How office plants help to improve your well-being

How office plants help to improve your well-being

There’s no denying it, working life can be stressful for us all.

Like in most occupations, approaching deadlines, targets, distracting environments and constant computer work can take their toll.
The problem is these things are generally unavoidable. There’s only so much you can do to quiet a noisy office or create flexible deadlines, not to mention taking people away from their computer screens. If we can’t take the stress out of our day-to-day working lives, we need to find ways to limit any negative effects.

It won’t be surprising to any office employee that work environments can have a huge impact on our happiness and comfort levels. A nice workspace can be the difference between dreading coming to work and enjoying your time in the office. And it’s not only the effect on our mental health that should be concerning. People who feel stressed or uncomfortable end up costing businesses in sick days, unproductive hours, and staff turnover.
Our solution to this dilemma? Office plants.

Plants clean and improve the quality of the air, removing harmful chemicals like benzene, trichloroethylene and formaldehyde. Poor indoor air quality is likely to be the cause of a syndrome known as ‘sick building syndrome‘. This syndrome has been associated with headaches, dry eyes, nose and throat, a woozy-head feeling and nausea.

Plants also reduce carbon dioxide levels by about 10% in air-conditioned buildings, and a huge 25% in buildings without air conditioning. The more carbon dioxide is in your air, the less you’re able to concentrate. By bringing a few plants into your office space, you’re helping to keep the air fresh and people on track.

People leave behind a microbial cloud of bacteria wherever we go (horrible, I know). And in an office environment, these bacteria form microbial communities that can be harmful to our skin and health. Plants and their soil are full of beneficial bacteria that help to stabilise the delicate ecosystem.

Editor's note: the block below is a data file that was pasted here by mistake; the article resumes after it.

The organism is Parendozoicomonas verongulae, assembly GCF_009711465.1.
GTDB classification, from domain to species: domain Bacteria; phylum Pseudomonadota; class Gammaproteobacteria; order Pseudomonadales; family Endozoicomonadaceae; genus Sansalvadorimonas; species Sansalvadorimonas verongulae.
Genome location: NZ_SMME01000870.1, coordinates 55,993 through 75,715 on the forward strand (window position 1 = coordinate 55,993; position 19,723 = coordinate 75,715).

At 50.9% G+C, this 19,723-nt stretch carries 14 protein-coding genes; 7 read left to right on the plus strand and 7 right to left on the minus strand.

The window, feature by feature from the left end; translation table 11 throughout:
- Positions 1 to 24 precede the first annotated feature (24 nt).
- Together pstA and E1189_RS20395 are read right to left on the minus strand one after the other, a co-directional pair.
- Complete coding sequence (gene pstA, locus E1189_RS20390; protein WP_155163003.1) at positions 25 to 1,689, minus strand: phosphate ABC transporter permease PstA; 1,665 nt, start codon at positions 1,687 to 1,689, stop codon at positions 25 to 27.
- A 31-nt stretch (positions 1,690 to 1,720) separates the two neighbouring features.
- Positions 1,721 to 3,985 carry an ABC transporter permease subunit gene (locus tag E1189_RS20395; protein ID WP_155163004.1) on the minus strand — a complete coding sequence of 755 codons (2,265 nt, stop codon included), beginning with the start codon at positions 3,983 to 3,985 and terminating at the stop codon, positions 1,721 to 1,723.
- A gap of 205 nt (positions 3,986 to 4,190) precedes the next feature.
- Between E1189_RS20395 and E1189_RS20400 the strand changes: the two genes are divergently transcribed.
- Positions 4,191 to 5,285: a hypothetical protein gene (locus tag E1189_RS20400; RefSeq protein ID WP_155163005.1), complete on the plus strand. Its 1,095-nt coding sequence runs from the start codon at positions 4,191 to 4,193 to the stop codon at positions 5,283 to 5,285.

Leaving chemistry and biology behind, plants are simply nice to be around. They’re colourful and relaxing, helping us to increase our creativity and focus. In fact, a recent study found that office plants reduced:

  • Depression and dejection by 58%
  • Tension and anxiety by 37%
  • Anger and hostility by 44%
  • Fatigue by 38%
The study also found that even one plant is enough to make a difference. Another study showed that just looking at pictures of nature helps people to perform better than others.

We have an natural need to be close to nature, and with office hours and housing density increasing, our time in natural environments is disappearing. Just being able to see nature can boost self-esteem, mood, well-being and performance. That’s a lot of benefits for a relatively small change!

Before you head out and buy any old plant, there are a few basic principles to think about first. It should be hardy and easy to maintain, and able to go without water on weekends. It’s likely that your plants will be positioned in spaces away from windows, so they need to be able to thrive in low light.
While they can be beautiful, it’s also a good idea to steer clear of office plants that flower extravagantly. If anyone suffers from allergies, they won’t thank you for the experience.

Some of the best all-rounders across these categories are devil’s ivy, bamboo palm, kentia palm, variegated snake plant (also known as mother-in-law’s tongue) and the peace lily which is why we have decided to run a little new year competition for your chance to win one, but there are many beautiful plants that will improve your atmosphere and mood.